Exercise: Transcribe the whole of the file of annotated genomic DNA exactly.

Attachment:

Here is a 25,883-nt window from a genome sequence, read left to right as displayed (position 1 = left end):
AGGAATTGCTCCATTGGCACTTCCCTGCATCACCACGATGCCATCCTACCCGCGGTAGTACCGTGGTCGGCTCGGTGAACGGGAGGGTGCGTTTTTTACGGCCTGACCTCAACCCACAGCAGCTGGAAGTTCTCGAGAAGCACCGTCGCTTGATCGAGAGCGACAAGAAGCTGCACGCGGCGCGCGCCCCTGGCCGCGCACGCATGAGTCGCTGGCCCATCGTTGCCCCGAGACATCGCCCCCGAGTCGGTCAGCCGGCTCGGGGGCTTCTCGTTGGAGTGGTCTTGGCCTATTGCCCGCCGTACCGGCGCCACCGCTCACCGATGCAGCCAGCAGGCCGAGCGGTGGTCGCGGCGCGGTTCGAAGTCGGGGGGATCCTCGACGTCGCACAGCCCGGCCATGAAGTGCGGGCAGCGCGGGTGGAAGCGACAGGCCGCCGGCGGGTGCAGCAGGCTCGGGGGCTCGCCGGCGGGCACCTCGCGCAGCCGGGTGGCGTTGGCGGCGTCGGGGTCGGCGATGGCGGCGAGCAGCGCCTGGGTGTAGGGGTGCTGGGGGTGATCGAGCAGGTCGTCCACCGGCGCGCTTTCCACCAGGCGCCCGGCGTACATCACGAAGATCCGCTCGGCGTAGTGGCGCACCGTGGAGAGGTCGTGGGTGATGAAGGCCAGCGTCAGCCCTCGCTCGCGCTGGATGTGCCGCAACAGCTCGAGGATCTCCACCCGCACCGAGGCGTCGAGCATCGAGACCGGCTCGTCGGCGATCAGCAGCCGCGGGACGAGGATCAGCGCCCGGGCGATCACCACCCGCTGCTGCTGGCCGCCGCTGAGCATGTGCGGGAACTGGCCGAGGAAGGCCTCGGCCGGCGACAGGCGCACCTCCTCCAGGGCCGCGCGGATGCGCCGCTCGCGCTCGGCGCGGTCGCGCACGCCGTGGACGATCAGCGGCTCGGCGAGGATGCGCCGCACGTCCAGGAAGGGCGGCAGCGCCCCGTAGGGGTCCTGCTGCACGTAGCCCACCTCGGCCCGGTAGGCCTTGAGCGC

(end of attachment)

Here is a 25,883-nt window from a genome sequence, read left to right as displayed (position 1 = left end):
AGGAATTGCTCCATTGGCACTTCCCTGCATCACCACGATGCCATCCTACCCGCGGTAGTACCGTGGTCGGCTCGGTGAACGGGAGGGTGCGTTTTTTACGGCCTGACCTCAACCCACAGCAGCTGGAAGTTCTCGAGAAGCACCGTCGCTTGATCGAGAGCGACAAGAAGCTGCACGCGGCGCGCGCCCCTGGCCGCGCACGCATGAGTCGCTGGCCCATCGTTGCCCCGAGACATCGCCCCCGAGTCGGTCAGCCGGCTCGGGGGCTTCTCGTTGGAGTGGTCTTGGCCTATTGCCCGCCGTACCGGCGCCACCGCTCACCGATGCAGCCAGCAGGCCGAGCGGTGGTCGCGGCGCGGTTCGAAGTCGGGGGGATCCTCGACGTCGCACAGCCCGGCCATGAAGTGCGGGCAGCGCGGGTGGAAGCGACAGGCCGCCGGCGGGTGCAGCAGGCTCGGGGGCTCGCCGGCGGGCACCTCGCGCAGCCGGGTGGCGTTGGCGGCGTCGGGGTCGGCGATGGCGGCGAGCAGCGCCTGGGTGTAGGGGTGCTGGGGGTGATCGAGCAGGTCGTCCACCGGCGCGCTTTCCACCAGGCGCCCGGCGTACATCACGAAGATCCGCTCGGCGTAGTGGCGCACCGTGGAGAGGTCGTGGGTGATGAAGGCCAGCGTCAGCCCTCGCTCGCGCTGGATGTGCCGCAACAGCTCGAGGATCTCCACCCGCACCGAGGCGTCGAGCATCGAGACCGGCTCGTCGGCGATCAGCAGCCGCGGGACGAGGATCAGCGCCCGGGCGATCACCACCCGCTGCTGCTGGCCGCCGCTGAGCATGTGCGGGAACTGGCCGAGGAAGGCCTCGGCCGGCGACAGGCGCACCTCCTCCAGGGCCGCGCGGATGCGCCGCTCGCGCTCGGCGCGGTCGCGCACGCCGTGGACGATCAGCGGCTCGGCGAGGATGCGCCGCACGTCCAGGAAGGGCGGCAGCGCCCCGTAGGGGTCCTGCTGCACGTAGCCCACCTCGGCCCGGTAGGCCTTGAGCGC